Separately, John Romita designed the character. He’s the one who had the idea to give him these three claws. Len decided later they were made of Adamantium, which I liked because I’d come up with Adamantium when I worked on Avengers.
We doubt that Wolverine’s appearance in The Incredible Hulk was intended to be a springboard into heroism. The costume and the dialogue say otherwise. While other characters being created by Marvel Comics at around the time more or less looked like traditional superheroes, Wolverine was depicted in a bright yellow costume with sharp tiger stripes, borrowing from nature’s warning signs for hornets and bees. The mask was a supervillain mask, with a predator’s angles.
The long-curved metal claws where a far cry from the concussive melee weapons of Daredevil or Thor: the claws were clearly designed to cut and bleed. (In the same interview for Inverse.com, writer Chris Claremont said, “…around issue #98, Dave [Cockrum] came in with a sketch that had Logan’s fist with three claws coming out of it. I remember looking at it and going, “Oh my God, that’s disgusting.”… In some ways, he’s truly horrible and some of his teammates know just how horrible he is.“)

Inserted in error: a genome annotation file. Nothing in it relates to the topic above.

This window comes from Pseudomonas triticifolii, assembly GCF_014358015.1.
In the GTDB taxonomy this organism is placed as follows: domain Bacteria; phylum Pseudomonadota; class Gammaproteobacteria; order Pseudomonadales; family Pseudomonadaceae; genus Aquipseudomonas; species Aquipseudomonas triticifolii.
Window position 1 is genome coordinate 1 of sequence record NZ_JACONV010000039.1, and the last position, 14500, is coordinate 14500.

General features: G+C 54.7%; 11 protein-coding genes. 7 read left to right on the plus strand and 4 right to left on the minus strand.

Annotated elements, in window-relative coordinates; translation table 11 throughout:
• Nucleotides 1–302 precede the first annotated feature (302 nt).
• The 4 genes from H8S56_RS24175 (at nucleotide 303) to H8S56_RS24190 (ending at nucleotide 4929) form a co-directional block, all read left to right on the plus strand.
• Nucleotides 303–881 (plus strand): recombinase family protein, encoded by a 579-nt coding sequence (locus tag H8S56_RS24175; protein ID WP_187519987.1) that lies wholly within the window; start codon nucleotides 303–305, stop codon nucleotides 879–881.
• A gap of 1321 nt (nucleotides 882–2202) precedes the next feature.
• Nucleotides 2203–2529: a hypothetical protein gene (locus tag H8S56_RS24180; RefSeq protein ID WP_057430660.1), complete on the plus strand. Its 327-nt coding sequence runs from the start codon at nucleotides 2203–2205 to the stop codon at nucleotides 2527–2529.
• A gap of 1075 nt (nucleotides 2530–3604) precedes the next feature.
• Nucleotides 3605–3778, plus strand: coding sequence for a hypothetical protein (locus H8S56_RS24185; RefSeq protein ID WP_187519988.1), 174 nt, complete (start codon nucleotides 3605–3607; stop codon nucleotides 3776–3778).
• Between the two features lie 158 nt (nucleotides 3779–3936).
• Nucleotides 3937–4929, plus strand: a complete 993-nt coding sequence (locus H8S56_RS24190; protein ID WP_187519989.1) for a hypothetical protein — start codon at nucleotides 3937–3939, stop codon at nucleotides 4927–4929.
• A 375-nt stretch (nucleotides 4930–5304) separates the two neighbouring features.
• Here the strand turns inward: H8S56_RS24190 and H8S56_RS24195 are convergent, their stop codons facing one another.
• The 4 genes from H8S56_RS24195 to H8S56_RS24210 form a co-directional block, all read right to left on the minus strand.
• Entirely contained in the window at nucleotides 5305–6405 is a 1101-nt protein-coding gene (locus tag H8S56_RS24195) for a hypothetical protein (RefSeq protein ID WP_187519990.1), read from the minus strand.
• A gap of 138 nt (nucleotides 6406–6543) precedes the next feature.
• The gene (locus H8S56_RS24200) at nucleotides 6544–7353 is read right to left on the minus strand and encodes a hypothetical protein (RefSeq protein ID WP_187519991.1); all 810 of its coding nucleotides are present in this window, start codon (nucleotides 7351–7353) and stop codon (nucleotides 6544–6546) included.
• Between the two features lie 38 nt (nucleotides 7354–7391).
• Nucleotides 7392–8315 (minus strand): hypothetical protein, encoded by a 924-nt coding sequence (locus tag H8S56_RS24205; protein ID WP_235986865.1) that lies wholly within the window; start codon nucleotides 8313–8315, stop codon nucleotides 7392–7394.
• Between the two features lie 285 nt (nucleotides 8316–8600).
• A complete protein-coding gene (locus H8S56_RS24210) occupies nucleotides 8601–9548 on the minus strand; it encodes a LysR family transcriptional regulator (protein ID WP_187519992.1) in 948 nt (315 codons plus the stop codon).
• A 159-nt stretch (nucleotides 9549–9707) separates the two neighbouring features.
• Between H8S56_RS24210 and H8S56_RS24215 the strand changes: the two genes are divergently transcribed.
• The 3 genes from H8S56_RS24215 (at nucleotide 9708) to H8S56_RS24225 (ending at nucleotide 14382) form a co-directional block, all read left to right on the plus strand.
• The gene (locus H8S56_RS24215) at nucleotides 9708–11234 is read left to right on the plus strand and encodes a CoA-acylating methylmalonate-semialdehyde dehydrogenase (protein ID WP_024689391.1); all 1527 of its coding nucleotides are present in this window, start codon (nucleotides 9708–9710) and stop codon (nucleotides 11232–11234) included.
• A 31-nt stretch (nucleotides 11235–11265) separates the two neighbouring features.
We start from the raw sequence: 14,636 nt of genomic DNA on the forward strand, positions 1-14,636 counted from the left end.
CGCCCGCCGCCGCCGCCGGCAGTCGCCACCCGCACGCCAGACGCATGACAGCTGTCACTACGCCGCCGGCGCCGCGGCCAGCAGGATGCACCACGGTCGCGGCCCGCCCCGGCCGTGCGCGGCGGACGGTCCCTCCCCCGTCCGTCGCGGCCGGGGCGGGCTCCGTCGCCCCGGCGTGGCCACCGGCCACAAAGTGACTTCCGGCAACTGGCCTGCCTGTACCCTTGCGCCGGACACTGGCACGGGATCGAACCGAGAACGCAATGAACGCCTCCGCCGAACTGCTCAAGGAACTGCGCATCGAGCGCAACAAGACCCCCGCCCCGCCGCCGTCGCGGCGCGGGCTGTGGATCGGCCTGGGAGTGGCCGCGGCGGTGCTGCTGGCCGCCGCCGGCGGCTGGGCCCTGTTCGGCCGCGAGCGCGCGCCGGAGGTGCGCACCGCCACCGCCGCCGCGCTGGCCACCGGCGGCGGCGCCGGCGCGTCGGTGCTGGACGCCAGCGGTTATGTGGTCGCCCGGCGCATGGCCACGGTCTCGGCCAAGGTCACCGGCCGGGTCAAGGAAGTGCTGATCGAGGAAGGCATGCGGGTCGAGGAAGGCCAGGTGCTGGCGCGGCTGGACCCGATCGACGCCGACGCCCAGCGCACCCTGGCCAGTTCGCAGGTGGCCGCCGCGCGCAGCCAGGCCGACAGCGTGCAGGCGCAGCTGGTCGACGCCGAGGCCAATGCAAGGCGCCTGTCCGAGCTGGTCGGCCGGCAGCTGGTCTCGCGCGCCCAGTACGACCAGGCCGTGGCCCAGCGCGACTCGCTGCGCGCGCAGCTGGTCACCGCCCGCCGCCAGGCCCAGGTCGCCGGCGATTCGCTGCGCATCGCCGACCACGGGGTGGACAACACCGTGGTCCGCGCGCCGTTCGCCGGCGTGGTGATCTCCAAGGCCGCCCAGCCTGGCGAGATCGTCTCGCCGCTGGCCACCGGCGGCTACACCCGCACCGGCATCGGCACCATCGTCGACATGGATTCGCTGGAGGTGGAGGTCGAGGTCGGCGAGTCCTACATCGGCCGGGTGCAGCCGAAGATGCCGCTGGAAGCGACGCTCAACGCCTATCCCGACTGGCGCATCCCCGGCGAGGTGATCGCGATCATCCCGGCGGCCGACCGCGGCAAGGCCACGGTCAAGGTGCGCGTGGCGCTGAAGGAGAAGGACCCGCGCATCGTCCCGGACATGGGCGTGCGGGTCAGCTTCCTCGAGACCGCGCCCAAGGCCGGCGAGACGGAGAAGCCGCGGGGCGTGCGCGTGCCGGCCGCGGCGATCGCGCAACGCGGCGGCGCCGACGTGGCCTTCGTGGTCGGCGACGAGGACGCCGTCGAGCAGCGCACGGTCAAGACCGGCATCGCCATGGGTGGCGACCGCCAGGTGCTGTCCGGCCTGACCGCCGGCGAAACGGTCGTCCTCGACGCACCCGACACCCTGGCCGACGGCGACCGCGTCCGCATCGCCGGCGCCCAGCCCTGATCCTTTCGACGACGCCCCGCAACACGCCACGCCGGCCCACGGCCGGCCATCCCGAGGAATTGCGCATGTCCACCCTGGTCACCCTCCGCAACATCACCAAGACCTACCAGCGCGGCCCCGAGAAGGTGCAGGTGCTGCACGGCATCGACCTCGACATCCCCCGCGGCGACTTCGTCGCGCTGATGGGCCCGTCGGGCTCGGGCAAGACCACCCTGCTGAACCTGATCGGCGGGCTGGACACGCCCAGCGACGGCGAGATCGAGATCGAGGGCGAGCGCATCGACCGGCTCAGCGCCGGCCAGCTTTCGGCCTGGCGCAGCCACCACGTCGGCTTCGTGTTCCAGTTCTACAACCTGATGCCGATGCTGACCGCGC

Wolverine snarls out a challenge to the Hulk, and he is introduced as a “raging powerhouse”.
None of these are indicia of a “good guy”, even at Marvel Comics where one of the best-selling titles was about a high school student with spider powers.
Wolverine fought the Hulk in 1974, but no harm was done. The possibility that the Hulk might have been killed by this ferocious man was explored eight years later in What If..? #31 (1982), when Wolverine viciously slices at the Hulk’s throat, murdering him:
By 1982, Wolverine’s rage was a common theme. Not long after his first appearance, Wolverine joined the mutant superhero team called the X-Men, as depicted in Len Wein’s and Dave Cockrum’s Giant Sized X-Men #1 (1975). Chris Claremont took over writing the title in the same year, depicting Wolverine as unstable, barely capable of being managed by Storm, and threatening her with his claws when she tells him to sheath them (X-Men #142, 1981).